I run every day now. I dropped forty-five pounds, and I don’t drink anymore. My heart rate at rest is just under fifty beats per minute. I fall asleep every night like that, and I never need more than six hours. When I look in the mirror now, I see somebody who doesn’t disgust me. I see somebody who knows the difference between what he does for a paycheck and what really matters in this life. At work Mack is always telling me to slow down. “You get paid by the hour,” he says, “not by the order.” I don’t argue. So I slack off at work because my foreman tells me to. But I know who I am.
And I know this, too: that I owe nothing to Dave, that I owe nothing to anybody. You get where you are by yourself. There’s no regret in that. That’s just the way it is.
Rejoice in your growth, in which you naturally can take no one with you.
* * *
There was one person I liked. Her name was Dot, and she always referred to herself as “this old broad.” She never said “I” or “me.” She worked in Receiving, and I hated going in there. Receiving is full of middle-aged women, all married or widowed or divorced, and whenever I walked in, they’d stop talking and look at me with these little smiles on their faces, like I’d caught them at something. I liked Dot because when I started running, she was the first to notice the change in me, and not just losing the weight. Everybody noticed that at first. The guys said things like “You look lovely today.” And even the women in Receiving made a few cracks. Dot said they didn’t know anything. The body was a temple, she said, and we could all benefit from sprucing up our temples. She said I seemed calmer, settled somehow, like I’d made a decision I was comfortable with. She wasn’t telling me anything I didn’t know. I liked that she told it to me. She wasn’t making fun of me. When she retired last summer, they had a little party for her, and she said if I ever wanted to pop a few beers with a tough old broad, to come on by. I would have. A few months later she had a stroke and had to move in with her son Phil, who works on the loading dock. Nobody has seen her since, and Phil never talks about her. If you ask him how Dot’s doing, he just glares at you. So we stopped asking. If she died, I’m sure he’d tell us.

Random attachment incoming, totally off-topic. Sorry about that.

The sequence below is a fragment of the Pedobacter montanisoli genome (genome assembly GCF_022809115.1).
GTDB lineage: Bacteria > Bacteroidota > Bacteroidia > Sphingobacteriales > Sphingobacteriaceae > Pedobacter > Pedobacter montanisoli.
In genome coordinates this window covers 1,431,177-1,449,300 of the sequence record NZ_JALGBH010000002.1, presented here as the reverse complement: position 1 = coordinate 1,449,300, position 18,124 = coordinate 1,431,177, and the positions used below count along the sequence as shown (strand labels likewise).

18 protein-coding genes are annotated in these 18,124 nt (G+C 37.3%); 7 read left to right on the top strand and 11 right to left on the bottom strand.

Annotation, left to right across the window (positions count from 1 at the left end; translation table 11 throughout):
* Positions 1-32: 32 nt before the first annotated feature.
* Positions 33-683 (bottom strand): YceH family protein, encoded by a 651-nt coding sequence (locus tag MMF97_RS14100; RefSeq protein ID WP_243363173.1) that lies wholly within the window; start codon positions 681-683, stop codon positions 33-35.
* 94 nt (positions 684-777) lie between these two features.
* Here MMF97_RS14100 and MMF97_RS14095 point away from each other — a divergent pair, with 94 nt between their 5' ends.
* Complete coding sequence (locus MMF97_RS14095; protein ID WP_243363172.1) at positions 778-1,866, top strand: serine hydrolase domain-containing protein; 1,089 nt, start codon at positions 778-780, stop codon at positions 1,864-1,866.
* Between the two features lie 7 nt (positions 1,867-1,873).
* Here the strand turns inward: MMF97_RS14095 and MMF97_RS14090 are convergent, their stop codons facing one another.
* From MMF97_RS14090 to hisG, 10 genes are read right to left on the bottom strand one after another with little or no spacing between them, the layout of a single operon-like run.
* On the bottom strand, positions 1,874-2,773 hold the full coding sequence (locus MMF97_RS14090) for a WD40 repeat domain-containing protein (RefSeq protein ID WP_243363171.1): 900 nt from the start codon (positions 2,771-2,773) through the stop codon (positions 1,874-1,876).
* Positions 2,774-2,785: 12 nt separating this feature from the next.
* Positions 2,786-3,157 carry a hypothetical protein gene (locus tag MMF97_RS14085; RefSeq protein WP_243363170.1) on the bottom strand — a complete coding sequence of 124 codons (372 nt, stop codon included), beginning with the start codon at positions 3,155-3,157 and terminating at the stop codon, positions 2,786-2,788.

Phil’s been stealing from the stock for the past year now. He hasn’t been very secretive about it, and I don’t know why he bothers, because it’s never anything big—a few rolls of film or a box of ballpoint pens. Nobody says anything, and even Mack, who’s kind of a stickler, pretty much ignores it. I guess we’re all thinking the same thing: If they fired Phil, what would happen to Dot?
* * *
I suppose I was friends with Ruben once. When he first started working here and found out I ran, he told me that running was for pussies and that you had to lift weights. It was his way of inviting me to his gym. We went there one night after work, a twenty-four-hour place with a juice bar and music piped in through speakers and mirrors everywhere. Ruben introduced me around. He called me a buddy from work who was a pussy runner, and everybody laughed. I didn’t get mad. I recognized this as a kind of respect. Ruben joined a group of guys around a weight machine. I never liked lifting weights. Half the time you’re standing around with your hands on your hips, waiting for somebody else to finish. And then there’s the mirrors, mirrors everywhere so you could watch yourself, so that everywhere you turned, there you were. One room even had mirrors on the ceiling. I got out of there and worked on a treadmill until Ruben was done. After we got cleaned up, we went out to the parking lot and joined his buddies. They were all drinking beers out of a cooler in somebody’s car trunk. They were talking about the women in the gym, about who was hot and all that. And I guess in all the talk I let a few things slip. It wasn’t the beer. I only had one bottle. So it wasn’t the beer. It’s just that when you’re talking and everybody’s having a good time, when people are talking to you and everything feels okay, you just let your guard down. I should have known what to expect from people. I should have known better.